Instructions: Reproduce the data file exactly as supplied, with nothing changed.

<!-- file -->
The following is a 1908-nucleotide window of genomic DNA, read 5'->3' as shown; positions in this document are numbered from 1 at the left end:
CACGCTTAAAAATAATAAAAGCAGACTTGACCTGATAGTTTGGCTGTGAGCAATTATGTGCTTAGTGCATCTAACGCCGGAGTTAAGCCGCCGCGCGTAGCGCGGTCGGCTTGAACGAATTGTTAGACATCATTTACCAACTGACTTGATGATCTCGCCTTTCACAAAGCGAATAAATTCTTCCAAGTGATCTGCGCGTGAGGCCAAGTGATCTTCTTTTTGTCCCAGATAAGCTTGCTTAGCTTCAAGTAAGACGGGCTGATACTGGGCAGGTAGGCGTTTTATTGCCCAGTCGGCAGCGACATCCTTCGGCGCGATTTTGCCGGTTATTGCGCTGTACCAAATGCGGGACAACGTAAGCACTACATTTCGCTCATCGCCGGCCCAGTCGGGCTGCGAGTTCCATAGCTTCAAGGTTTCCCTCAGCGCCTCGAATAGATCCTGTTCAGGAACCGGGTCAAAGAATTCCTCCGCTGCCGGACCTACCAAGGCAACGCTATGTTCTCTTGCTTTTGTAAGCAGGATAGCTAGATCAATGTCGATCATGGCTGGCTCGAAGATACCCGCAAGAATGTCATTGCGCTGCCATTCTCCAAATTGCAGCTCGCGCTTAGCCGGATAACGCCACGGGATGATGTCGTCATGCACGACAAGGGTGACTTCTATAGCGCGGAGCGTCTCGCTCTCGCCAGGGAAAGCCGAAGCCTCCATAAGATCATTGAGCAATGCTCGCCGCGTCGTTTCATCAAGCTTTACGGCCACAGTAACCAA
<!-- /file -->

The following is a 1908-nucleotide window of genomic DNA, read 5'->3' as shown; positions in this document are numbered from 1 at the left end:
CACGCTTAAAAATAATAAAAGCAGACTTGACCTGATAGTTTGGCTGTGAGCAATTATGTGCTTAGTGCATCTAACGCCGGAGTTAAGCCGCCGCGCGTAGCGCGGTCGGCTTGAACGAATTGTTAGACATCATTTACCAACTGACTTGATGATCTCGCCTTTCACAAAGCGAATAAATTCTTCCAAGTGATCTGCGCGTGAGGCCAAGTGATCTTCTTTTTGTCCCAGATAAGCTTGCTTAGCTTCAAGTAAGACGGGCTGATACTGGGCAGGTAGGCGTTTTATTGCCCAGTCGGCAGCGACATCCTTCGGCGCGATTTTGCCGGTTATTGCGCTGTACCAAATGCGGGACAACGTAAGCACTACATTTCGCTCATCGCCGGCCCAGTCGGGCTGCGAGTTCCATAGCTTCAAGGTTTCCCTCAGCGCCTCGAATAGATCCTGTTCAGGAACCGGGTCAAAGAATTCCTCCGCTGCCGGACCTACCAAGGCAACGCTATGTTCTCTTGCTTTTGTAAGCAGGATAGCTAGATCAATGTCGATCATGGCTGGCTCGAAGATACCCGCAAGAATGTCATTGCGCTGCCATTCTCCAAATTGCAGCTCGCGCTTAGCCGGATAACGCCACGGGATGATGTCGTCATGCACGACAAGGGTGACTTCTATAGCGCGGAGCGTCTCGCTCTCGCCAGGGAAAGCCGAAGCCTCCATAAGATCATTGAGCAATGCTCGCCGCGTCGTTTCATCAAGCTTTACGGCCACAGTAACCAA